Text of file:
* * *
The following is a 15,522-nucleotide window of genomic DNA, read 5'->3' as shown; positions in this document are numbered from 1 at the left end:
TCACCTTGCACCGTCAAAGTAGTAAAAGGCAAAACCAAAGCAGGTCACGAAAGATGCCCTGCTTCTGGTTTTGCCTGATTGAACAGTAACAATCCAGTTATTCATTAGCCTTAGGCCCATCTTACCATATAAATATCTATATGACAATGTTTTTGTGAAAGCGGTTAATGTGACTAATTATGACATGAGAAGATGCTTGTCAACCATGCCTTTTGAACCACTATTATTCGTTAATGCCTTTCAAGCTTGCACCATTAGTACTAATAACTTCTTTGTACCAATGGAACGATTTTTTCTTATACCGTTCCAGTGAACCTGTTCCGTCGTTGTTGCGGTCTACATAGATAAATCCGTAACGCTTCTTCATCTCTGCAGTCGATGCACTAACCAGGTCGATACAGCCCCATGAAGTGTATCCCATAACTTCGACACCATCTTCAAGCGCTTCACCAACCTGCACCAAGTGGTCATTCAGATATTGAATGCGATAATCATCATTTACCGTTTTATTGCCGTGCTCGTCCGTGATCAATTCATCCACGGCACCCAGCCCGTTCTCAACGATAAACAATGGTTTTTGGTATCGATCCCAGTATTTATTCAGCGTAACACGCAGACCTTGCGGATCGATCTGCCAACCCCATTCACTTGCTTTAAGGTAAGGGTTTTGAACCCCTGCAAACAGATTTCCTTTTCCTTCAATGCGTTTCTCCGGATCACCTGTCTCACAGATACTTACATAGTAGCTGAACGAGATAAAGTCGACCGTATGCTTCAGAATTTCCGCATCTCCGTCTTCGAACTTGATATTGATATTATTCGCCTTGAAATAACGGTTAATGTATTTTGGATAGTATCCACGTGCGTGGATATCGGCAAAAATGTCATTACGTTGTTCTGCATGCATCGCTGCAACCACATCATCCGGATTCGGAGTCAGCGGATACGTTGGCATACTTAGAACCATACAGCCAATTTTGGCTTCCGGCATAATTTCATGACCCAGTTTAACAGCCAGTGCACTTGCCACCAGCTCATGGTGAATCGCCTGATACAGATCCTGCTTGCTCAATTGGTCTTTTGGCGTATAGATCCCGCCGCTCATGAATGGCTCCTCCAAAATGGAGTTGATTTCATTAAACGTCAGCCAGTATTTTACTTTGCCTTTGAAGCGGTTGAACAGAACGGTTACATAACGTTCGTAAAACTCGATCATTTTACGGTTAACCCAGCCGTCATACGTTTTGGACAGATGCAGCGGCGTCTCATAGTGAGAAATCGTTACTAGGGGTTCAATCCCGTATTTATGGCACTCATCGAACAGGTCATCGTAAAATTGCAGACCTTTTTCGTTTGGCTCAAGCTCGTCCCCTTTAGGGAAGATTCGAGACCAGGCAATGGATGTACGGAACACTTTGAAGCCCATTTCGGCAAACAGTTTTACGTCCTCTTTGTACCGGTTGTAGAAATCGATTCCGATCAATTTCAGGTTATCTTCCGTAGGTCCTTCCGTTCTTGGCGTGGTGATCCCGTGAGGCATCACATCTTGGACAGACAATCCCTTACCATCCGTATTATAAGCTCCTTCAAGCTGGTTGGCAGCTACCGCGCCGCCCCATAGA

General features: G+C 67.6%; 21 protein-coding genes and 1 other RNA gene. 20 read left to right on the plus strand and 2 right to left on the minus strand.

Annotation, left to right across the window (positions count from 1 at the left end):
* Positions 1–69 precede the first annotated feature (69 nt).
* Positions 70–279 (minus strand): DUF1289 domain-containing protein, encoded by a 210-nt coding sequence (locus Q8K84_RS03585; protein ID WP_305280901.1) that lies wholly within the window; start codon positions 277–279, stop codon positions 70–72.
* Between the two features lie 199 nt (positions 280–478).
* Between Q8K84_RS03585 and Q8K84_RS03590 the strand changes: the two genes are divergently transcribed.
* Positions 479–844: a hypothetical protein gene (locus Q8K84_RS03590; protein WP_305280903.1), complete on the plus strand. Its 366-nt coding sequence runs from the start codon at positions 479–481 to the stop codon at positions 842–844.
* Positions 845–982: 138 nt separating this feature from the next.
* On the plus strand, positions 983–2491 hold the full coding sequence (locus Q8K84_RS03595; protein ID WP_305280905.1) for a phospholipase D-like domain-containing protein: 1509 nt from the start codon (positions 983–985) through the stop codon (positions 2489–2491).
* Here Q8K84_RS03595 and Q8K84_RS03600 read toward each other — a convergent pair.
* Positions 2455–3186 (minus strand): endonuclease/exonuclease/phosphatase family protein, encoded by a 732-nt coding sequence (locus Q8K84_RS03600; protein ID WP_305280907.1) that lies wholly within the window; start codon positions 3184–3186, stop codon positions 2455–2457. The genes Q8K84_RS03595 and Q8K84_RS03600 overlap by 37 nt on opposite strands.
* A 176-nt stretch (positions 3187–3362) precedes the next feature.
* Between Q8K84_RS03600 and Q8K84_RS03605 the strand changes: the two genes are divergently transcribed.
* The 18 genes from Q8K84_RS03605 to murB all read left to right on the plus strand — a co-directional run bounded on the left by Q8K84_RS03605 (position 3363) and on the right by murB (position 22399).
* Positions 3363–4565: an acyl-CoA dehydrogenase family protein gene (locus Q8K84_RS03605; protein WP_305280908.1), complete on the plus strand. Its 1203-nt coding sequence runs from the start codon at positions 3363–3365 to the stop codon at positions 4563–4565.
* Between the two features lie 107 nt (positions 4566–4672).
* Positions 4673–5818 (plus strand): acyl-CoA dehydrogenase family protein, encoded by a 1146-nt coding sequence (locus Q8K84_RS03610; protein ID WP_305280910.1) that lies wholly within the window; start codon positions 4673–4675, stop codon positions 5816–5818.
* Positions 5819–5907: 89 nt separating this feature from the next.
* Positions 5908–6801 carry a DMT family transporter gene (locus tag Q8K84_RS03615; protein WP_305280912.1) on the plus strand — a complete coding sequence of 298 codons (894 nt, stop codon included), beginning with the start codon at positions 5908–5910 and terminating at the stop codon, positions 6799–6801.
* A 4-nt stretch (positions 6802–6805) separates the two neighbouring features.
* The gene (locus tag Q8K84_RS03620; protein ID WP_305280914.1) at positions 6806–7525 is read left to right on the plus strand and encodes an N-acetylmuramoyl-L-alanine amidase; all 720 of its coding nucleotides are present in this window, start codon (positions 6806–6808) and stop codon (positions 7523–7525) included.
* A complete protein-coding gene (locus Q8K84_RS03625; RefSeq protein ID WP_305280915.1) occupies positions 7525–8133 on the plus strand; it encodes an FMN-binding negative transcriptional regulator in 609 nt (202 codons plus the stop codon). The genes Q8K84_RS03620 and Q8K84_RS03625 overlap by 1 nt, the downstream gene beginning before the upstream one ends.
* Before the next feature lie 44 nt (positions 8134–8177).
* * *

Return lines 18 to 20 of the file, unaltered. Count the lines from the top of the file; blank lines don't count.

* Between the two features lie 107 nt (positions 4566–4672).
* Positions 4673–5818 (plus strand): acyl-CoA dehydrogenase family protein, encoded by a 1146-nt coding sequence (locus Q8K84_RS03610; protein ID WP_305280910.1) that lies wholly within the window; start codon positions 4673–4675, stop codon positions 5816–5818.
* Positions 5819–5907: 89 nt separating this feature from the next.